Publication Date: 2014-Jan-23
The IP.com Prior Art Database
IT data are often subject to storage restrictions based on the data content which can affect where and how information may be stored. For example, legal, business, or medical data may require certain storage locations or policies. Alternatively, storage providers need the flexibility to provide various storage options, particularly in cloud environments, but some of these options may be unsuitable for specific data. The Expose-O-Meter presents a user interface design that allows a data owner and a storage provider to determine acceptable storage options without revealing details of the storage or the data, thus simplifying the process of reducing exposures.
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In IT environments, various storage locations and conditions are used to store data based on the storage providers' facilities and policies. As data are moved into cloud-based systems, there is even less focus on the physical aspect of storage; most owners think of their data as being stored "in the cloud." However, the type of data stored can affect storage requirements. For example, the EU's Data Protection Directive regulates the transfer of personal information to countries with less strict data protection laws; i.e., in some cases, moving personal data across international borders for storage in another country is illegal. But, there are not always clear ways for an owner to specify the conditions under which their data may be stored.
The Expose-O-Meter presents a user interface design that allows a data owner and a storage provider to determine acceptable storage options without revealing details of the storage or the data, thus simplifying the process of reducing exposures.
The idea of the Expose-O-Meter (EOM) is that data owners want to be confident that their data are being stored in a manner that minimizes any potential exposures from location or policy violations. The EOM presents a method for providing data owners with the capability to make choices about how their data are stored while still allowing the cloud provider the ability to control storage.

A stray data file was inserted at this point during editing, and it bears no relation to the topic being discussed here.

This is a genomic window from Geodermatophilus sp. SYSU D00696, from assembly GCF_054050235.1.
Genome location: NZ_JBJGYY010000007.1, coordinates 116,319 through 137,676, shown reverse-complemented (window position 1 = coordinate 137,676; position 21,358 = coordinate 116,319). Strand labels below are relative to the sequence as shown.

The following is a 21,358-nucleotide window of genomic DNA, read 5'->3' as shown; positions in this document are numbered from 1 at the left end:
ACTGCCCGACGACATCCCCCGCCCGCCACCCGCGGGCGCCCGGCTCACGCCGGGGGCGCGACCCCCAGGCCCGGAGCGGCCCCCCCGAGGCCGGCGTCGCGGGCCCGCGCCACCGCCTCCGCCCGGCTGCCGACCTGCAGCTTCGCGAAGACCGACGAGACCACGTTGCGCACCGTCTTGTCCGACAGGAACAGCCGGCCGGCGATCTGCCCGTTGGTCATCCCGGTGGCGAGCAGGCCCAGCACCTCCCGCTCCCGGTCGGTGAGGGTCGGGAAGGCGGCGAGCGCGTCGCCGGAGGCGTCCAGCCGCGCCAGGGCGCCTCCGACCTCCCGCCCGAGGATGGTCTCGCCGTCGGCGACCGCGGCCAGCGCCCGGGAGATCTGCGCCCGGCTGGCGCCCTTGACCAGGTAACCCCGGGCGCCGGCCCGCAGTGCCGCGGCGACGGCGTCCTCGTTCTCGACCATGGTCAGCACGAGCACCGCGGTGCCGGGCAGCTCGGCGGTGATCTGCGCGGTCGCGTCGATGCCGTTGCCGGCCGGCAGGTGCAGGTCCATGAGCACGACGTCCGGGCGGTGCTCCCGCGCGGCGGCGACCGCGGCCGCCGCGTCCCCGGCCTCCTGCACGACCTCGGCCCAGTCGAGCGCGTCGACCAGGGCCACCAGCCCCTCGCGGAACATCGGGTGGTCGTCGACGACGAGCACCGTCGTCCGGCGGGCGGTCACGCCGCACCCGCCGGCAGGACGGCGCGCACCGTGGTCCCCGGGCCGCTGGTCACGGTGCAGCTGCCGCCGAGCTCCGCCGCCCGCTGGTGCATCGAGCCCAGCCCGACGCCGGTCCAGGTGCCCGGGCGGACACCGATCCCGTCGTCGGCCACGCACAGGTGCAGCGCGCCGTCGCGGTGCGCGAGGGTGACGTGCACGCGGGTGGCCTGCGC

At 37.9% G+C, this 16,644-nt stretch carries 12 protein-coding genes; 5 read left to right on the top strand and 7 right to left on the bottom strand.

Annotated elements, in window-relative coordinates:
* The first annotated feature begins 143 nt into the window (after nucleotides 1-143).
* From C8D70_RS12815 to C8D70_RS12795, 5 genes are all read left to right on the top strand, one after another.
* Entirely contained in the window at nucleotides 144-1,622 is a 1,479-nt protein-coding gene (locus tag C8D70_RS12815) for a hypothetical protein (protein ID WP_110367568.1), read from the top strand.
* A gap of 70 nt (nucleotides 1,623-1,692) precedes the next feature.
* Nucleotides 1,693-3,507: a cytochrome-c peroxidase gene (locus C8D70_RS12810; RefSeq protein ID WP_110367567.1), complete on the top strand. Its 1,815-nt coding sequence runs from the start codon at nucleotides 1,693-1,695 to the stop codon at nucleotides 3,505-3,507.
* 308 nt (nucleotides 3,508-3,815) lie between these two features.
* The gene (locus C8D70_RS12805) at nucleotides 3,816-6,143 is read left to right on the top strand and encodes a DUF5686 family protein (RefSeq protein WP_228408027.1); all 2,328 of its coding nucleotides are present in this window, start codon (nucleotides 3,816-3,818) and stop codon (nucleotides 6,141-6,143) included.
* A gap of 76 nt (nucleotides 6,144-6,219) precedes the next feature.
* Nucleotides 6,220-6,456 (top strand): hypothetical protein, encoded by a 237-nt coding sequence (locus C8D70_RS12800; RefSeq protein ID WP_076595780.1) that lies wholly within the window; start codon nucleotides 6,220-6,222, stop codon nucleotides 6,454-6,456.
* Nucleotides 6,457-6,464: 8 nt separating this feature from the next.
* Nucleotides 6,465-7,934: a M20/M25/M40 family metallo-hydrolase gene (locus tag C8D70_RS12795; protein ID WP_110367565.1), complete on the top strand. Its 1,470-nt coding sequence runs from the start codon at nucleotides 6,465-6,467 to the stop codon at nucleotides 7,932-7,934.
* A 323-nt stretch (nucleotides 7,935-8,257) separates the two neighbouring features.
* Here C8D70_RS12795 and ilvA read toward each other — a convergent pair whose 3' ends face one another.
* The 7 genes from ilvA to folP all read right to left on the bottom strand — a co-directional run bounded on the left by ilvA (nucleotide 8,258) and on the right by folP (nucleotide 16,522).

Data owners can identify the types of data for which they are responsible.
Cloud providers provide owners with a profile of storage for their environments. This includes location and security.
For some sensitive data, there is criteria that must be met or there is a violation, such as a legal requirement. In other cases, the criteria may be along levels of risk, where the owner and cloud provider can select the level of risk they find acceptable. For example, the storage of some business confidential data may provide no legal exposure, but there are company regulations that control how these data are stored. This can be used for determining where new data need to be stored or for viable options as data are moved or backed up by the storage provider.
The Expose-O-Meter compares policy sensitivities with storage options to determine areas where potential problems -- exposures -- may arise. Some examples of these sensitivities are:
- Eurozone regulations
- Personal information sharing - etc
The EOM allows the data own...